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Conservation groups promote stewardship with new ‘Mountain Neighbor Handbook’

Screenshot courtesy of the Teton Conservation District.

A new guidebook in Jackson Hole promotes environmental stewardship in the Tetons. It’s marketed mainly to folks moving to the region for the first time.

The Mountain Neighbor Handbook is a collaboration of government agencies, advocacy groups and other nonprofits in the area, and it tries to lay out a path for sustainable living in one of the nation’s most sensitive ecosystems. It has rules about keeping away from wildlife, plus sections on how to manage waste and water, reduce your carbon footprint and recreate responsibly.

Carlin Girard heads the Teton Conservation District and helped create the handbook. He wanted it to respond to two things: concern from locals that newcomers are changing the valley and questions from existing residents about how they can be environmentally conscious.

“Instead of just complaining, we're trying to put a point out in space that we're hoping to move towards and encourage that collective action,” Girard said.

Jackson Hole’s ecosystem faces threats from water contamination, wildlife conflicts and invasive species – as well as wildfires. And Teton County residents consume more energy per capita than people in Portland, Bozeman or Boulder, according to the report.

Girard said many of the handbook’s suggestions are easy ways for people to connect with their environment. Many of them stem from customs and practices that have existed in the region for decades – or even centuries.

“I think that the people who have lived here are better at understanding what is kind of an acceptable level of use of different types of resources, or the way that we maybe even interact with our neighbors,” Girard said.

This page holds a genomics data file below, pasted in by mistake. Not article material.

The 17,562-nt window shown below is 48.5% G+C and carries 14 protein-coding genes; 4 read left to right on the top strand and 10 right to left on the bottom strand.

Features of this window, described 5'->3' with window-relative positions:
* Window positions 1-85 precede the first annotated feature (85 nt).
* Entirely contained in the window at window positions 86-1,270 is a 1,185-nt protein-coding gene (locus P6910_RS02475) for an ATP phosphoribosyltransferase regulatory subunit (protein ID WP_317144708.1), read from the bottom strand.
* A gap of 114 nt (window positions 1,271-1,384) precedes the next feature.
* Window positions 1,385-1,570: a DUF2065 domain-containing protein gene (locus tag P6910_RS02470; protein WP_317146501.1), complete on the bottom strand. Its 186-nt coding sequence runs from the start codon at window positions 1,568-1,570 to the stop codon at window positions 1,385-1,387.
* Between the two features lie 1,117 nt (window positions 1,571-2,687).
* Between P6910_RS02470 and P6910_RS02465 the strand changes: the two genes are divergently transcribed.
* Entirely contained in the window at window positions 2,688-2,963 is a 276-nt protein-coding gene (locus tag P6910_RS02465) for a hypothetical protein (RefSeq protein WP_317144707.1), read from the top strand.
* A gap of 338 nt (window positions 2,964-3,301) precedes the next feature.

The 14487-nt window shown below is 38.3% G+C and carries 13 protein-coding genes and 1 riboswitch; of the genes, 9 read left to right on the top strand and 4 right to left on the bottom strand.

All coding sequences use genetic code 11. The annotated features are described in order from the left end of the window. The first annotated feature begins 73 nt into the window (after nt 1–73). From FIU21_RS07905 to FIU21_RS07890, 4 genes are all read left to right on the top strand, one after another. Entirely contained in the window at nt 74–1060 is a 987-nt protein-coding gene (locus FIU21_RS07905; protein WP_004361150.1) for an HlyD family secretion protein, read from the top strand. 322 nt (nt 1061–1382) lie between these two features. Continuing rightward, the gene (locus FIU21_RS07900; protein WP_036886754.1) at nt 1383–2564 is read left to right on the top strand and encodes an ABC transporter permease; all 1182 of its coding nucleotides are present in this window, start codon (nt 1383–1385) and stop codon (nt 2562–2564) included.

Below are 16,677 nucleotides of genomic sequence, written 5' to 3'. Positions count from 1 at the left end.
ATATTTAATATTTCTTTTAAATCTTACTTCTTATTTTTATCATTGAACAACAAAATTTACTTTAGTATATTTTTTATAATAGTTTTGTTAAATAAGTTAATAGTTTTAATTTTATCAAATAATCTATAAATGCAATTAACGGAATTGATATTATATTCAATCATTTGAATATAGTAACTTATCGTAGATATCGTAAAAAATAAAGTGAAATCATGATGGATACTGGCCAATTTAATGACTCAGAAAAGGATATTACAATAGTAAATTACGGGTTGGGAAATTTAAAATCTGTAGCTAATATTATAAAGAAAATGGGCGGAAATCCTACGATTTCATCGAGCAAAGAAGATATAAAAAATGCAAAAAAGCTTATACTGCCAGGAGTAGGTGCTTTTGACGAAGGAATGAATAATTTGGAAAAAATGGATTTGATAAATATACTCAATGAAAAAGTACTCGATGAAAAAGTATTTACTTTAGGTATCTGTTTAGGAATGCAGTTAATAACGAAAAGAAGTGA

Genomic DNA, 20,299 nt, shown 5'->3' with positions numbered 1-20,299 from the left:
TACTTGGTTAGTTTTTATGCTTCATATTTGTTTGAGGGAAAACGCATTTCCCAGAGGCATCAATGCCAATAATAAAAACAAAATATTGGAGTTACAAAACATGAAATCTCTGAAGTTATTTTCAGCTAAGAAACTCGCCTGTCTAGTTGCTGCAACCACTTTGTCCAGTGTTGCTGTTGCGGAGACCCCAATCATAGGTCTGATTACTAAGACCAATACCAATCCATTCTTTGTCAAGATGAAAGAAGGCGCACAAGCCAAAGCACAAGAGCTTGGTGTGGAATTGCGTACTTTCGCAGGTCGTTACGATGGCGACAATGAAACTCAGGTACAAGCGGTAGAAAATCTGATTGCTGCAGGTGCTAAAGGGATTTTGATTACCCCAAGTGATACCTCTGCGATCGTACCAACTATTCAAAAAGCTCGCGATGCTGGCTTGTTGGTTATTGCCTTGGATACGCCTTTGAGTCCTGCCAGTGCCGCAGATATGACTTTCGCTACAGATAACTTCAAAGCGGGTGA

Girard gets calls from across Wyoming that share the concerns he hears in the Tetons. He thinks the state and region could benefit from the resources and ideas in the handbook as more folks move to Mountain West for the first time.

He hopes to send copies to everyone who bought a home in Jackson Hole in the last few years, as well as others in the local real estate community. Those that visit mountainneighbor.org can also request a copy.

This story was produced by the Mountain West News Bureau, a collaboration between Wyoming Public Media, Nevada Public Radio, Boise State Public Radio in Idaho, KUNR in Nevada, the O'Connor Center for the Rocky Mountain West in Montana, KUNC in Colorado, KUNM in New Mexico, with support from affiliate stations across the region. Funding for the Mountain West News Bureau is provided in part by the Corporation for Public Broadcasting.

Will Walkey is currently a reporter for Wyoming Public Radio. Through 2023, Will was WPR's regional reporter with the Mountain West News Bureau. He first arrived in Wyoming in 2020, where he covered Teton County for KHOL 89.1 FM in Jackson. His work has aired on NPR and numerous member stations throughout the Rockies, and his story on elk feedgrounds in Western Wyoming won a regional Murrow award in 2021.
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